By GRANT ROLLINGS
Published: 14 Mar 2009
THINK about pop icons in the 1960s and chances are the ROLLING STONES
and BOB DYLAN spring to mind.
But some of the biggest stars of the swinging decade were a bunch of
hairy DJs broadcasting from ships out in the North Sea.
At their peak, pirate radio stations had 25MILLION listeners, which
was nearly half the British population back then.
Screaming girls would greet the DJs like heroes whenever they stepped ashore.
Many of the renegade broadcasters are still household names today,
including TONY BLACKBURN, DAVE LEE TRAVIS and the late, great JOHN PEEL.
The pirates' exploits are recalled in new comedy film The Boat That
Rocked, with a stellar cast including RHYS IFANS, KENNETH BRANAGH,
BILL NIGHY and CHRIS O'DOWD.
The film, by Love Actually director RICHARD CURTIS, opens on April 1,
just a few days after the 45th anniversary of the first offshore
broadcast from Radio Caroline on March 28.
It is tipped to be THE feelgood movie of 2009.
It all brings back great memories for Tony Blackburn, who told The
Sun last night: "They were the best days of my life. The pirate ship
days were enormous fun.
"It was a revolution. I knew it was going to change everything the
moment I stepped on board. I am very proud of it.
"It brought us Radio 1 on the BBC. Before the pirates there was just
45 minutes of popular music on the Light Programme."
Before Radio Caroline, the Beeb had a monopoly of the airwaves. The
only competition was Radio Luxembourg with its weak night-time signal.
The BBC did not play pop music because the men in charge did not like
it and the Musicians' Union insisted on limited "needle time". The
union wanted live music, not records.
Promoter Ronan O'Rahilly set up Radio Caroline because he could not
get his new act, Georgie Fame, played on the BBC or Radio Luxembourg.
He was unable to launch a commercial station in Britain but got
around the law by broadcasting from international waters.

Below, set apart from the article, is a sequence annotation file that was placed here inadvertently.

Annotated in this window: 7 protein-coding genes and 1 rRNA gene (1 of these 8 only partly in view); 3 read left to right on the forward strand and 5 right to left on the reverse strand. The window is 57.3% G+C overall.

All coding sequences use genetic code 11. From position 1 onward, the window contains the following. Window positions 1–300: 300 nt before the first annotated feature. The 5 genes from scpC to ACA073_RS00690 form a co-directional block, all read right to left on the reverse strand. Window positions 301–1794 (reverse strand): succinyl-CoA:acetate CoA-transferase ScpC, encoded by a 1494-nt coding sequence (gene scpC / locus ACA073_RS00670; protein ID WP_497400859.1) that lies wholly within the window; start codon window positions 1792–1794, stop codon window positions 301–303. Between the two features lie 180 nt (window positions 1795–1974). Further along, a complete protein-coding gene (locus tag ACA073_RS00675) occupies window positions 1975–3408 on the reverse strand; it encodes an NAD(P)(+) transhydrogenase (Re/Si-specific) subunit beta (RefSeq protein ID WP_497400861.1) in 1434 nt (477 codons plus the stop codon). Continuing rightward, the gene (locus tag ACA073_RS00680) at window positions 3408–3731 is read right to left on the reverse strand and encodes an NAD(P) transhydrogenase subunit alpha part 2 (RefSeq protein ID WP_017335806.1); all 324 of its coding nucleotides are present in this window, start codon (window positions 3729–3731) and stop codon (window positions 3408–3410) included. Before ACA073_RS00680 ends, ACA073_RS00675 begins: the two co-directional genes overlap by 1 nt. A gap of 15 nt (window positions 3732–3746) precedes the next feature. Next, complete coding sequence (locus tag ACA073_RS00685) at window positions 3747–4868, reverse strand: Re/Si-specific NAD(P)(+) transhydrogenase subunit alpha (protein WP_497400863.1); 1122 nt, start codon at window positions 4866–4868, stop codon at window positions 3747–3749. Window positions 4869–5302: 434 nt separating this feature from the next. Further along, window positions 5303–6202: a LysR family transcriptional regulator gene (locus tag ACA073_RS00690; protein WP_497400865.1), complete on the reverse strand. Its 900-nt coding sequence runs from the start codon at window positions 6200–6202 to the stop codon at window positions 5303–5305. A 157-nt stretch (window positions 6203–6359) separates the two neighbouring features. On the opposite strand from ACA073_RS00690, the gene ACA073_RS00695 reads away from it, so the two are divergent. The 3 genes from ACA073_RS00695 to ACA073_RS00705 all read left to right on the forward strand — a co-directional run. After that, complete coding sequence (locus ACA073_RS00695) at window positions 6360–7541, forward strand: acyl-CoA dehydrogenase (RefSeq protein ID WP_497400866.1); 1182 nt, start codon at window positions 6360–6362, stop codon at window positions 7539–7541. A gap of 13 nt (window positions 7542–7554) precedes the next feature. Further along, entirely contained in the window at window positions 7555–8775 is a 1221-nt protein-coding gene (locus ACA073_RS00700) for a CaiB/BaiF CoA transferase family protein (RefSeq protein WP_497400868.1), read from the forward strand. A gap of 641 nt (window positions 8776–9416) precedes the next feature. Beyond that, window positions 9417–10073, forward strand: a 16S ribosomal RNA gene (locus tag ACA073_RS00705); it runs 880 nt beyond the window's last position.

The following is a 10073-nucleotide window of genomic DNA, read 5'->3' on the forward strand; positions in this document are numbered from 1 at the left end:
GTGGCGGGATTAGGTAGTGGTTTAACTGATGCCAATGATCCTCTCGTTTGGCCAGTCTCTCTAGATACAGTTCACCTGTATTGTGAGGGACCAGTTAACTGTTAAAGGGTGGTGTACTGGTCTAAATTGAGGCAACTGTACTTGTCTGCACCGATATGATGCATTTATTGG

It was not without its perils.
Tony Blackburn was spinning records when Radio Caroline's ship, the
MV Mi Amigo, ran aground off the Essex coast in 1966.
Tony said: "I was doing the breakfast show when the captain said
everybody had to get up on deck. I thought it was a joke.
"It was in the middle of a force ten gale. Being 21, I didn't realise
how serious it was.
"The boat lurched over when it hit the shore. If we had hit the
breakers a bit further up, it could have disintegrated."
In 1980 the rusting MV Mi Amigo did finally sink, having housed
offshore radio stations for almost 20 years.
Tony, 66, spent two years on Caroline and one on its rival, Radio London.
Life on the waves could be tough and Tony even put his life at risk
to make sure Caroline stayed on the airwaves.
He recalled: "I went up the mast to repair a sparking wire. None of
the seamen wanted to go up because it was rough.
"Ronan O'Rahilly said we needed to get back on air and I was the only
one willing to do it. When I fixed it, Ronan promised me £25 but he
never paid up."
The pirates allowed their DJs to play whatever music they wanted and
lots of new acts got their big breaks.
Tony said: "We made hit records out there, such as Tom Jones' It's
The DJs also found they were a big hit with the ladies.
The Boat That Rocked is a fictional account of pirate radio, with all
the names of the DJs changed.
Rather than being historically accurate, it captures the feeling of
liberation that sums up the Sixties.
Workers dance at their desks, children listen to Hendrix under their